ANNAPOLIS, Md. (AP) — The governor of Maryland would have to decide within 180 days whether an inmate sentenced to life in prison should be paroled, if a state commission recommends it, under a bill passed by the state Senate 32-15 on Thursday.
An inmate would be released if the governor failed to act in that time on the commission’s recommendation.
Supporters of the measure have criticized second-term Gov. Martin O’Malley for never acting on parole recommendations for people with life sentences. Earlier this month, he denied seven commutations for the first time as governor, who has the last say on paroles.
Sen. Delores Kelley, D-Baltimore County, said the parole commission has assessment tools to determine whether someone would be dangerous if released. She also said the current governor’s lack of action ignores the fact that people can be rehabilitated.
“At the very least, we don’t need everybody locked up forever,” Kelley said.
Sen. Lisa Gladden, D-Baltimore, said the governor is “putting politics where it does not belong.”
“Sometimes compassion dictates how we should move, and quite frankly under this schemata that is presently in place, compassion goes out the window for politics,” Gladden said.
Sen. Christopher Shank, R-Washington, opposed the bill, because he said he didn’t think the law should be changed based on the actions of one governor.
“We need to be looking at our statute not based on individual incumbent governors, but over the long view, and for those reasons I don’t think this bill is necessary,” Shank said.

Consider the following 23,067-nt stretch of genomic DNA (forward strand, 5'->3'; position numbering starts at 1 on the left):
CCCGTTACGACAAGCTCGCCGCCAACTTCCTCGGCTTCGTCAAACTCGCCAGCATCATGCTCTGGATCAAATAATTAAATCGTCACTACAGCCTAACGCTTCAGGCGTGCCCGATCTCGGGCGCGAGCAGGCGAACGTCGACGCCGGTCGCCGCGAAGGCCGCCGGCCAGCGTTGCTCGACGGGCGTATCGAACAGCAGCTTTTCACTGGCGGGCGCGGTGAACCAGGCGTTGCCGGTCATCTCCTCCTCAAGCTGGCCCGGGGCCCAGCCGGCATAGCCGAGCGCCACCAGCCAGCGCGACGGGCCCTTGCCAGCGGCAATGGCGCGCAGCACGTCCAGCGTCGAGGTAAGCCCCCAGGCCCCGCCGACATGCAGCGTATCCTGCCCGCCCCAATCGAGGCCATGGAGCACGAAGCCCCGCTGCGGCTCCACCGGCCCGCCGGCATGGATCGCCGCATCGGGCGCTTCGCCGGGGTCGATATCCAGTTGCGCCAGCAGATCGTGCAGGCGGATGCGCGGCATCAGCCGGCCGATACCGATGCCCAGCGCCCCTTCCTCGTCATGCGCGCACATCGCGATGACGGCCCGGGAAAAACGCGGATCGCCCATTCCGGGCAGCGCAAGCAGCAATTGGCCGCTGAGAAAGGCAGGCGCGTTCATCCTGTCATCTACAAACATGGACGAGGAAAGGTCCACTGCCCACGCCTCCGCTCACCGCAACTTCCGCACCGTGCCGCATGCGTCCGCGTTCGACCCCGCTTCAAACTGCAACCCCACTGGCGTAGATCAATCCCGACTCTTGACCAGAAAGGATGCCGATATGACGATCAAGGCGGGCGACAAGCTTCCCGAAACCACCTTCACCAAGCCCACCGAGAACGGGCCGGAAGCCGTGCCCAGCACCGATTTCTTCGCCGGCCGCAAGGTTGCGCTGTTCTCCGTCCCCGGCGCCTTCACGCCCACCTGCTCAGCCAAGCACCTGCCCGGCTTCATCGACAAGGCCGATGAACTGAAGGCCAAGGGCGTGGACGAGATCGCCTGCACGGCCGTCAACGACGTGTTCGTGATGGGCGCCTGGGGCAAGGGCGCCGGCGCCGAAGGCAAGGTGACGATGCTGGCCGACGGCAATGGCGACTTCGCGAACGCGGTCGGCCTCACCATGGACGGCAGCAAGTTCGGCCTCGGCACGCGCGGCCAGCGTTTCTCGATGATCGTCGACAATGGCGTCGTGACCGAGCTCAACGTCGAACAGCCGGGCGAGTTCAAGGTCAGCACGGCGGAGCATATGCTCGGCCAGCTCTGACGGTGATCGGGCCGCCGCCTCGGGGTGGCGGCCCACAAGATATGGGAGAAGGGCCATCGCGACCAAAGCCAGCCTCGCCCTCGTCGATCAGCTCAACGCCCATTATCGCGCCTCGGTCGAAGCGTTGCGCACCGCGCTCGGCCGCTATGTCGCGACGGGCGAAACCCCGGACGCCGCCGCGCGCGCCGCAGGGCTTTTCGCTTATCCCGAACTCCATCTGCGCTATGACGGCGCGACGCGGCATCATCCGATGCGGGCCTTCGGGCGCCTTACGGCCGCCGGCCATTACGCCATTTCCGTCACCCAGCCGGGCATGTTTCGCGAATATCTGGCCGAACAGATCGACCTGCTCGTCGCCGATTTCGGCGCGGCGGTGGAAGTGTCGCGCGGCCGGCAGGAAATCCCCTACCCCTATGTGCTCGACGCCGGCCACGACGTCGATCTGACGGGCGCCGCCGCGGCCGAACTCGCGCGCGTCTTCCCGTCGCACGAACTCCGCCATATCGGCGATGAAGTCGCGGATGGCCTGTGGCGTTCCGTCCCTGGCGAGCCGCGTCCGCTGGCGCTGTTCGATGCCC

Shaun Adamec, a spokesman for the governor, said O’Malley would not veto a bill if the General Assembly passes legislation creating a deadline.
“The governor believes that the system that is in place provides the right balance between the role of the parole
commission and the role of the governor, who is directly elected by the people of this state,” Adamec said in a statement. “But if the General Assembly were to pass a time parameter to perform those duties, the governor would not be inclined to veto it.”
The House of Delegates also has passed a measure, but its version requires a decision to be made within 90 days. The
differences between the two bills would have to be worked out before going to O’Malley, a Democrat.
The bill currently would affect six inmates, according to Sen. Brian Frosh, D-Montgomery, who chairs the Senate Judicial Proceedings Committee.
(Copyright 2011 by The Associated Press. All Rights Reserved.)